Tracy's blog

I’m Tracy Au and I have graduated from the Professional Writing program from university. I am an aspiring screenwriter, so this blog is used to promote my writing and attract people who will hire me to write for your TV show or movie. I write a lot about writing, TV, movies, jokes, and my daily life and opinions. I have another blog promoting my TV project at www.thevertexfighter.blogspot.com.

Thursday, July 12, 2018

Frances Martin - DiGiuseppe/ Chief executive needs a couch

Jan. 15, 2018 The Ladder: Frances Martin- DiGiuseppe: Today I found this article in the Globe and Mail:


Frances Martin-DiGiuseppe is founder, principal and architect at Q4 Architects, which has offices in Toronto and Calgary.


I grew up in Aurora, Ont., the eldest girl of six kids, so I guess I needed to be responsible. I probably grew up learning how to be a leader. But I always wanted to be an architect.


My great-grandfather, grandfather and a great-uncle were all architects. My father strayed from the family business, but he was definitely the one who inspired me to become an architect. He was a very creative guy, and he was always building things in his workshop. 

He saw in me someone who really wanted to [pursue architecture], and he would take me around to see my grandfather's and great-grandfather's work in Toronto.



In the mid-1970s, I had a guidance counsellor in high school, an older woman, who discouraged me from architecture. She said, 'It's too hard for a woman, there are long years of study, then there's the internship, and women should be concentrating on husbands and kids.' I'll remember that forever. As a compromise, I went to Centennial College, studying architectural technology. And right away, it was identified that I should be training as an architect.


After Centennial College, I went to U of T. Somewhere in there, I did start a family. So I finished my studies through the Royal Architecture Institute of Canada (RAIC) syllabus. It was a tough way to finish. You had to work to be in the RAIC syllabus program, plus I needed to take care of my kids. I loved it. I was tired, but I loved it.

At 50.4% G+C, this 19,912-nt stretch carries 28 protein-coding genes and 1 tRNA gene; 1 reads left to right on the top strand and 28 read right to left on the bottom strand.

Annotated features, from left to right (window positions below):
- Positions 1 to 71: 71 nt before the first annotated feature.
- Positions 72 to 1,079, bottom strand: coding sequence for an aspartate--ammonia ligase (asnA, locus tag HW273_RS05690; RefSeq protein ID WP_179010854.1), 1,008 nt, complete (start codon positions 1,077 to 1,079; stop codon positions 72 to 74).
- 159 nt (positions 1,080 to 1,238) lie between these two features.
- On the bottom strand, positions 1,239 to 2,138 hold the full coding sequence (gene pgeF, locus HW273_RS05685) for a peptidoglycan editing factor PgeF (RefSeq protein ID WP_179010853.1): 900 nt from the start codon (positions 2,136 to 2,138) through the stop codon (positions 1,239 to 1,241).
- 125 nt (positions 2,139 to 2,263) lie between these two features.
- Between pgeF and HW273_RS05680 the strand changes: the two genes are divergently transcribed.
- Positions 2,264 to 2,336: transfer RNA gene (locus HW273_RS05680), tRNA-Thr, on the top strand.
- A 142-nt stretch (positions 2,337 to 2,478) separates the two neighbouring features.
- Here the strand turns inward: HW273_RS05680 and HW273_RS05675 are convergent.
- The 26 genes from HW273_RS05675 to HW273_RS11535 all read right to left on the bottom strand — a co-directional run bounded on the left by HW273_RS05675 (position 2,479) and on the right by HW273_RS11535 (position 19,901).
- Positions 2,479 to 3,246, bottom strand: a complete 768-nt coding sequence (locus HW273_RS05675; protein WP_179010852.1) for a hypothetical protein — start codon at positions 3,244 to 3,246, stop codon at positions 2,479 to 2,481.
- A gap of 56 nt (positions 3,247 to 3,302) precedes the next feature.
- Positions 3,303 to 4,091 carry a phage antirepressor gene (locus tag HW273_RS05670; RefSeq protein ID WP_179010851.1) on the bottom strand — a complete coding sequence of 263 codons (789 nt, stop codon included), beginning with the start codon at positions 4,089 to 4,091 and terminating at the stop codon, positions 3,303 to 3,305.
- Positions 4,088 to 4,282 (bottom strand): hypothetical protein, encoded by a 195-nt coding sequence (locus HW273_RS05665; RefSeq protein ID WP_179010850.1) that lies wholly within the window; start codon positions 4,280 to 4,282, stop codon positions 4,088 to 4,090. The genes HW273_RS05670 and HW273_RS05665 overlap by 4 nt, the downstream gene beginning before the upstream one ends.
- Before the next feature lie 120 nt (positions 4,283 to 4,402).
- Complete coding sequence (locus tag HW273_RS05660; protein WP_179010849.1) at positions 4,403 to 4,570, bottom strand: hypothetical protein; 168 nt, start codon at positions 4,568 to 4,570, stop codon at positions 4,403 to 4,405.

I went to an architectural firm and stayed there a very long time. I rose in the ranks from junior to principal and it was a good place to work while raising a family. Ken Viljoen, the owner, understood how much my kids meant to me. And at that firm I also figured out that I had a passion for residential architecture. We were doing a lot of social, community housing in those days.


I launched Q4 in 2004. I wanted to follow my passion and work in residential, and create a great place for people to do great work. The best way to do that was to create my own firm. That way, you can surround yourself with talented, similar-minded people that you get to choose.


Peter Gilgan [founder of Mattamy Homes] has been a good friend and my client for many years. He really encouraged me and used to say, 'You can do it, Frances.' It meant a lot to me.


Social housing is at the roots of my career, so I think some of my favourite projects centre around families that are in trauma or marginalized and creating the best spaces for those people. Designing for people who have little, or need a lot, can be a challenge and it's a really rewarding challenge.


Projects like Marnie's Lounge at Sick Kids hospital [an in-patient lounge for children and their families in long-term care scenarios] and Wellspring community support centres [for people living with cancer] – they are the most inspiring projects I've ever been a part of. My team as well, they are really into these [projects]. There's so much pride, because they really make a difference in people's lives.

When it comes to women in architecture, so much has changed now, and I'm really proud to be part of that change. I think as a woman, I can bring a unique perspective to my work, and hopefully inspire other women. 

We've tried as much as possible to attract young women to our firm because they have so much to offer. Here, they can have a better balance of work and family. And many of them have been challenged to do so in other firms.


I find working with women so rewarding. Moms, for example, are so happy to have reduced hours or to work from home, to spend time with their family, that they really pay it back in spades.


What makes me a good leader is thoughtfulness and empathy. I try to always keep my door open and be available for my team. I'm helping to train and inspire future leaders, so I understand the importance of mentorship.


My advice to others would be just find what you love, and really love what you do. Be yourself, trust your instincts and don't be persuaded to stray from them.


As told to Shelley White. This interview has been edited and condensed.

https://www.theglobeandmail.com/report-on-business/careers/management/frances-martin-digiuseppe-on-forging-a-path-in-architecture-as-a-woman/article37572379/